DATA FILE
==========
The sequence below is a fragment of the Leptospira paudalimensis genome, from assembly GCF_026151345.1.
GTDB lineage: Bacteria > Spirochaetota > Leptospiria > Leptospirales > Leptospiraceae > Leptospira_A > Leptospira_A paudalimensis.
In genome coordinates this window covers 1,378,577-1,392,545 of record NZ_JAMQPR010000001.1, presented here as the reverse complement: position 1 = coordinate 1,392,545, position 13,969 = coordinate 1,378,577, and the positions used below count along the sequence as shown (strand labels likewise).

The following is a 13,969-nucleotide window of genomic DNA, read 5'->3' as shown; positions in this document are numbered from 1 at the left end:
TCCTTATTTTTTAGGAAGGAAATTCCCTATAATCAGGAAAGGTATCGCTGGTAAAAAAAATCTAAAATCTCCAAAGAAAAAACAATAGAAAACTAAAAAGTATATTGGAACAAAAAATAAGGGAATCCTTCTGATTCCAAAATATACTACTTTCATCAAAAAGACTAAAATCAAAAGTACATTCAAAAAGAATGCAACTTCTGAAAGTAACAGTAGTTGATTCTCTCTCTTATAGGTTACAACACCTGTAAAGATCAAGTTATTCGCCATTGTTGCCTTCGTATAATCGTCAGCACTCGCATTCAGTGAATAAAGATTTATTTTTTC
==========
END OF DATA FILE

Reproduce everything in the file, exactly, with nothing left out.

The sequence below is a fragment of the Leptospira paudalimensis genome, from assembly GCF_026151345.1.
GTDB lineage: Bacteria > Spirochaetota > Leptospiria > Leptospirales > Leptospiraceae > Leptospira_A > Leptospira_A paudalimensis.
In genome coordinates this window covers 1,378,577-1,392,545 of record NZ_JAMQPR010000001.1, presented here as the reverse complement: position 1 = coordinate 1,392,545, position 13,969 = coordinate 1,378,577, and the positions used below count along the sequence as shown (strand labels likewise).

The following is a 13,969-nucleotide window of genomic DNA, read 5'->3' as shown; positions in this document are numbered from 1 at the left end:
TCCTTATTTTTTAGGAAGGAAATTCCCTATAATCAGGAAAGGTATCGCTGGTAAAAAAAATCTAAAATCTCCAAAGAAAAAACAATAGAAAACTAAAAAGTATATTGGAACAAAAAATAAGGGAATCCTTCTGATTCCAAAATATACTACTTTCATCAAAAAGACTAAAATCAAAAGTACATTCAAAAAGAATGCAACTTCTGAAAGTAACAGTAGTTGATTCTCTCTCTTATAGGTTACAACACCTGTAAAGATCAAGTTATTCGCCATTGTTGCCTTCGTATAATCGTCAGCACTCGCATTCAGTGAATAAAGATTTATTTTTTC